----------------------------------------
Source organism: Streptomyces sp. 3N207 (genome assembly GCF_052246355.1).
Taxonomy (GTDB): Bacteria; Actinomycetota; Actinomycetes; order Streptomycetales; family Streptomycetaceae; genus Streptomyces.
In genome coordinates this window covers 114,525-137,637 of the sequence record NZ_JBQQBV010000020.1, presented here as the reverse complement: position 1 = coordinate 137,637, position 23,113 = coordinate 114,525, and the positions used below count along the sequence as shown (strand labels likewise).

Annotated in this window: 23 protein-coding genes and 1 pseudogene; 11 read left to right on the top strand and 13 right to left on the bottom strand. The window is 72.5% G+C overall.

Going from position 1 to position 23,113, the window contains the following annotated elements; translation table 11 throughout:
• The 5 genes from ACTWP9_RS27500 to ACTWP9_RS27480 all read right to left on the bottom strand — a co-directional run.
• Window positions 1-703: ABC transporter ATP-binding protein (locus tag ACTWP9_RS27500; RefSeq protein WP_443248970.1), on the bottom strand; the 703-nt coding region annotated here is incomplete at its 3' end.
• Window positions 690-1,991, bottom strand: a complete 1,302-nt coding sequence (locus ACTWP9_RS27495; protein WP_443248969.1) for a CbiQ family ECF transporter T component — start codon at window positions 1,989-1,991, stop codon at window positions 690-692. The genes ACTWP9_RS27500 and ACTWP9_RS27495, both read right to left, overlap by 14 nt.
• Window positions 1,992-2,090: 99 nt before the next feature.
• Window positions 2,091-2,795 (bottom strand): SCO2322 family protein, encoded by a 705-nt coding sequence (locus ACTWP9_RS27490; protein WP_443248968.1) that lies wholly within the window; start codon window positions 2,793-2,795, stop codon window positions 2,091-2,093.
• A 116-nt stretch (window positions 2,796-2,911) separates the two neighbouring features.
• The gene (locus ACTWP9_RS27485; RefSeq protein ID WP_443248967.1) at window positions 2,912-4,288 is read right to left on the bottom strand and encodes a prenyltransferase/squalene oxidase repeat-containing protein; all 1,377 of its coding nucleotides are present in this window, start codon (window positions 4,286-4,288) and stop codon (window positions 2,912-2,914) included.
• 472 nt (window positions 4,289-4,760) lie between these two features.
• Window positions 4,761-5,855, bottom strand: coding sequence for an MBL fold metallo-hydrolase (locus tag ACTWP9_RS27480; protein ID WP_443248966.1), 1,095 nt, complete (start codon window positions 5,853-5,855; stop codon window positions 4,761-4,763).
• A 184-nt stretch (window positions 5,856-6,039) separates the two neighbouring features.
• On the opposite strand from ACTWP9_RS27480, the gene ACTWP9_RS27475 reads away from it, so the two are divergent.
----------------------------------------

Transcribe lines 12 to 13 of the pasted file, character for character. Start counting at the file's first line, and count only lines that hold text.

• The gene (locus ACTWP9_RS27485; RefSeq protein ID WP_443248967.1) at window positions 2,912-4,288 is read right to left on the bottom strand and encodes a prenyltransferase/squalene oxidase repeat-containing protein; all 1,377 of its coding nucleotides are present in this window, start codon (window positions 4,286-4,288) and stop codon (window positions 2,912-2,914) included.
• 472 nt (window positions 4,289-4,760) lie between these two features.